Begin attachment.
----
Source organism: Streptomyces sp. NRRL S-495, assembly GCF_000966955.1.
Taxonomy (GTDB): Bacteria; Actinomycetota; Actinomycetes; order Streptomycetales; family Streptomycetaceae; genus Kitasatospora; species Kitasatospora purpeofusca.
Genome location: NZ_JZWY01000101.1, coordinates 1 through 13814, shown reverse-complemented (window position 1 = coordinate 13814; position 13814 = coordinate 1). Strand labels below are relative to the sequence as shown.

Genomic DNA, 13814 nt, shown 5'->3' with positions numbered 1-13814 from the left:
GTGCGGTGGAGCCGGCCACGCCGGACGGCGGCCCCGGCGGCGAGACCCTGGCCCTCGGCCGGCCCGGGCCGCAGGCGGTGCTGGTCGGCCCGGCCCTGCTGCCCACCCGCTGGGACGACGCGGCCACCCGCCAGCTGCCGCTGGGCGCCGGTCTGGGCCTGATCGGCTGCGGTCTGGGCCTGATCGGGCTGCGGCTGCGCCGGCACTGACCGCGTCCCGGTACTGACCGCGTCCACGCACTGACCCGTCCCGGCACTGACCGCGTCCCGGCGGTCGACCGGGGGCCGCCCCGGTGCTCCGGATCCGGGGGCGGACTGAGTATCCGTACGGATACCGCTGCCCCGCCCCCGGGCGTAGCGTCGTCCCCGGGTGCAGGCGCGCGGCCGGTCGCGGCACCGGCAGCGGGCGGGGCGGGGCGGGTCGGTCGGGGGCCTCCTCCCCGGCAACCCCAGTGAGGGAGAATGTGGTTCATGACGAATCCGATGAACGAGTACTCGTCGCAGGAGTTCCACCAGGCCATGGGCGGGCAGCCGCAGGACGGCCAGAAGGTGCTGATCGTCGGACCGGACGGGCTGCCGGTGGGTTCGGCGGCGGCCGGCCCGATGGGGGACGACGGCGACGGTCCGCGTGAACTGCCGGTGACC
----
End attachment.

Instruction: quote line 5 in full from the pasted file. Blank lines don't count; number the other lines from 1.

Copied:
GTGCGGTGGAGCCGGCCACGCCGGACGGCGGCCCCGGCGGCGAGACCCTGGCCCTCGGCCGGCCCGGGCCGCAGGCGGTGCTGGTCGGCCCGGCCCTGCTGCCCACCCGCTGGGACGACGCGGCCACCCGCCAGCTGCCGCTGGGCGCCGGTCTGGGCCTGATCGGCTGCGGTCTGGGCCTGATCGGGCTGCGGCTGCGCCGGCACTGACCGCGTCCCGGTACTGACCGCGTCCACGCACTGACCCGTCCCGGCACTGACCGCGTCCCGGCGGTCGACCGGGGGCCGCCCCGGTGCTCCGGATCCGGGGGCGGACTGAGTATCCGTACGGATACCGCTGCCCCGCCCCCGGGCGTAGCGTCGTCCCCGGGTGCAGGCGCGCGGCCGGTCGCGGCACCGGCAGCGGGCGGGGCGGGGCGGGTCGGTCGGGGGCCTCCTCCCCGGCAACCCCAGTGAGGGAGAATGTGGTTCATGACGAATCCGATGAACGAGTACTCGTCGCAGGAGTTCCACCAGGCCATGGGCGGGCAGCCGCAGGACGGCCAGAAGGTGCTGATCGTCGGACCGGACGGGCTGCCGGTGGGTTCGGCGGCGGCCGGCCCGATGGGGGACGACGGCGACGGTCCGCGTGAACTGCCGGTGACC